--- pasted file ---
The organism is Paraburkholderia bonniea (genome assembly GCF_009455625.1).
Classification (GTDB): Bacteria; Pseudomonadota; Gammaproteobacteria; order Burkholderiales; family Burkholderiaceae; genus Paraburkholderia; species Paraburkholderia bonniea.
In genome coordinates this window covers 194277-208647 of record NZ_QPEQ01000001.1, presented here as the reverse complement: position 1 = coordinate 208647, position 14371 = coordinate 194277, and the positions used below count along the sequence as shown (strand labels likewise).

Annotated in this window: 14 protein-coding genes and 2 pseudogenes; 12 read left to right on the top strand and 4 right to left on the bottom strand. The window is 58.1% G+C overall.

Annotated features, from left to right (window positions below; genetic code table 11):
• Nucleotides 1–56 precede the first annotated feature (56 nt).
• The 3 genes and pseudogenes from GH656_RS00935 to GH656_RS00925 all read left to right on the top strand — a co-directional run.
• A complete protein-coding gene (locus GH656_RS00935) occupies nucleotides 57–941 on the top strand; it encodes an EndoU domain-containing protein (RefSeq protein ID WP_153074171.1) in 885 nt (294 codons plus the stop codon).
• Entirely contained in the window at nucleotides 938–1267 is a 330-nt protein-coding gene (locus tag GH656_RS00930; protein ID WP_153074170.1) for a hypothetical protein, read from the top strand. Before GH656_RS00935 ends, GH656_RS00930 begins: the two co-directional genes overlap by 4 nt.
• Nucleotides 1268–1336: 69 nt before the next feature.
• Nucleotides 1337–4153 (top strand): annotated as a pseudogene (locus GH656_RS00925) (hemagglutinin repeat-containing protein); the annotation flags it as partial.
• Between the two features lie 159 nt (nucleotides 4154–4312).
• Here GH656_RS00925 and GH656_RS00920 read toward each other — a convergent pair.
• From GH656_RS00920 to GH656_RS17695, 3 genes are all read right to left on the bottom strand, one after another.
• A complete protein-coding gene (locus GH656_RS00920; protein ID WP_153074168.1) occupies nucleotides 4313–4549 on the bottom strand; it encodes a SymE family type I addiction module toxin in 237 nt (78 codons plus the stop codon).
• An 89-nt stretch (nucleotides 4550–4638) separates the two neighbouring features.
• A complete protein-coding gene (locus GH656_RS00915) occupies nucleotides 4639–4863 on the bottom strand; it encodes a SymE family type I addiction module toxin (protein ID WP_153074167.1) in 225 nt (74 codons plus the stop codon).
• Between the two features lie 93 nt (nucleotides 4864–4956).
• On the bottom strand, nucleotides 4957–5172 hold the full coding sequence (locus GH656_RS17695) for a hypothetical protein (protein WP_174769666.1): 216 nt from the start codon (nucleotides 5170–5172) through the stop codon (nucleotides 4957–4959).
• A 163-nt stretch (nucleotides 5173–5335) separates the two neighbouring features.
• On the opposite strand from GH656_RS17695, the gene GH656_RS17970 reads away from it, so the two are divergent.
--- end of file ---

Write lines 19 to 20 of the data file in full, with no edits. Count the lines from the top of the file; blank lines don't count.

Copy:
• On the bottom strand, nucleotides 4957–5172 hold the full coding sequence (locus GH656_RS17695) for a hypothetical protein (protein WP_174769666.1): 216 nt from the start codon (nucleotides 5170–5172) through the stop codon (nucleotides 4957–4959).
• A 163-nt stretch (nucleotides 5173–5335) separates the two neighbouring features.